#uasrobotics Week 11

Essential Question: How have you, and will you continue to “Learn the 21st Century” and allow your students this experience in your classroom?

Obtaining a Master’s in Educational Technology has definitely helped me stay current with 21st century teaching skills. Before entering the UAS Ed. Tech program I sought out professional development that would help me stay current with teaching and technology trends. When I taught in a rural village in Alaska I was fortunate to attend many different teaching conferences. Thoughtful Learning lists 21st century skills as:

Learning Skills

  • Critical Thinking
  • Creative Thinking
  • Collaborating
  • Communicating

Literacy Skills

  • Information Literacy
  • Media Literacy
  • Technology Literacy

Life Skills

  • Flexibility
  • Initiative
  • Social Skills
  • Productivity
  • Leadership

As an educator I try to do my best to foster all theses skills in my classroom. Taking UAS courses has helped a great deal. Last year being an instructional technology teacher I learned a lot about integrating technology and technology tools from my colleagues.

Most of the responsibility of staying current with 21st century skills is on the teacher, however I believe that administration, school board members and community members also have a responsibility to help teachers stay current. Districts need to integrate time and money into quality professional development that allows teachers to learn 21st century skills. My district was looking at budget cuts for the 2015-16 school year. Last year the district planned on a new laptop roll out for teachers for 2015-16. It was decided that because the district needed to cut the budget that teachers would not be getting new laptops. One idea that was presented to the board was having teachers share their laptops. A comment was made that some teachers only use their laptops for checking email and entering grades. Along with other cuts the district decided to make cuts to instructional technology teachers. The instructional technology teachers taught lessons across grade levels to ensure all students received equitable technology opportunities. They also coached teachers and helped with technology troubleshooting issues. My point is, if we can’t get stakeholders i.e. administration, school board members and community members to understand the importance of technology then how can we expect teachers too.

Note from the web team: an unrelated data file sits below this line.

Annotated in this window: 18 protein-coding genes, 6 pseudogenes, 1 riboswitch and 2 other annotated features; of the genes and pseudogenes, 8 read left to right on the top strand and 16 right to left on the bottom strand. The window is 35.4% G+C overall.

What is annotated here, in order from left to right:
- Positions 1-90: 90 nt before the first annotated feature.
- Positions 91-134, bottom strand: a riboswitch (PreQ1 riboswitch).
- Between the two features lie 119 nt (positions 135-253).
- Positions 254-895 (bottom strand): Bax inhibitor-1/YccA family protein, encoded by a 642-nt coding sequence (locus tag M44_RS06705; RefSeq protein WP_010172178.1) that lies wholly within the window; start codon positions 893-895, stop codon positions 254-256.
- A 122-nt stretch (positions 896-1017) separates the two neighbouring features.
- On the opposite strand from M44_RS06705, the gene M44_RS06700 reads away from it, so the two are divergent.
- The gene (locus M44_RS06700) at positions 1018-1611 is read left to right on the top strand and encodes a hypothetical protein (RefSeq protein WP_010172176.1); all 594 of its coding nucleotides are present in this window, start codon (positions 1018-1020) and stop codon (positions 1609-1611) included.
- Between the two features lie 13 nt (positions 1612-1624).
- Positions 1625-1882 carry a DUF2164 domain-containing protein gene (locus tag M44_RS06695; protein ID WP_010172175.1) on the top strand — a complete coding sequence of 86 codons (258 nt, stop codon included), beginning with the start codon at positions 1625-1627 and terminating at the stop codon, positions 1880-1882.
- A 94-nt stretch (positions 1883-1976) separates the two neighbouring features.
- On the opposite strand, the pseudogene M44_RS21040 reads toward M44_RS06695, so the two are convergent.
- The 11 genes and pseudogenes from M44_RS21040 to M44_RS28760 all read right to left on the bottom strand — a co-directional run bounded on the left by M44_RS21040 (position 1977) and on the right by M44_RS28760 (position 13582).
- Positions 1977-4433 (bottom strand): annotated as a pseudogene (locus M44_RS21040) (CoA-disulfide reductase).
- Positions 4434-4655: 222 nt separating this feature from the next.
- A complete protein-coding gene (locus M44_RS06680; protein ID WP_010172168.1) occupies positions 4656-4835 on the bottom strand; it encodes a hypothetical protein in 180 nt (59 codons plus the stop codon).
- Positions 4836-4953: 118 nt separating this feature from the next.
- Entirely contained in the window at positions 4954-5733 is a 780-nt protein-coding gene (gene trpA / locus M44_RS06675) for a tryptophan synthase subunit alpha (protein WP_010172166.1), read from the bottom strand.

According to Martinez & Stager (2013), “Failure to embrace the kids’ competence, capacity, and creativity leads educators to deprive children of opportunities to achieve their potential. Worst of all, it cheats children out of the rich 21st century childhood they deserve.” I wholeheartedly agree with this statement. I believe that it is important as a teacher to stay current with skills. Not only because it will make me a better teacher, but most importantly it will positively effect my students and prepare them for their future. As stated by Stevens (2011), “It’s up to educators to find the best ways to integrate technology in fulfilling curriculum requirements.” I will continue to do my best to incorporate technology into my classroom and seek out professional development, while collaborating with educators in the hopes to stay current with educational and technological trends in education.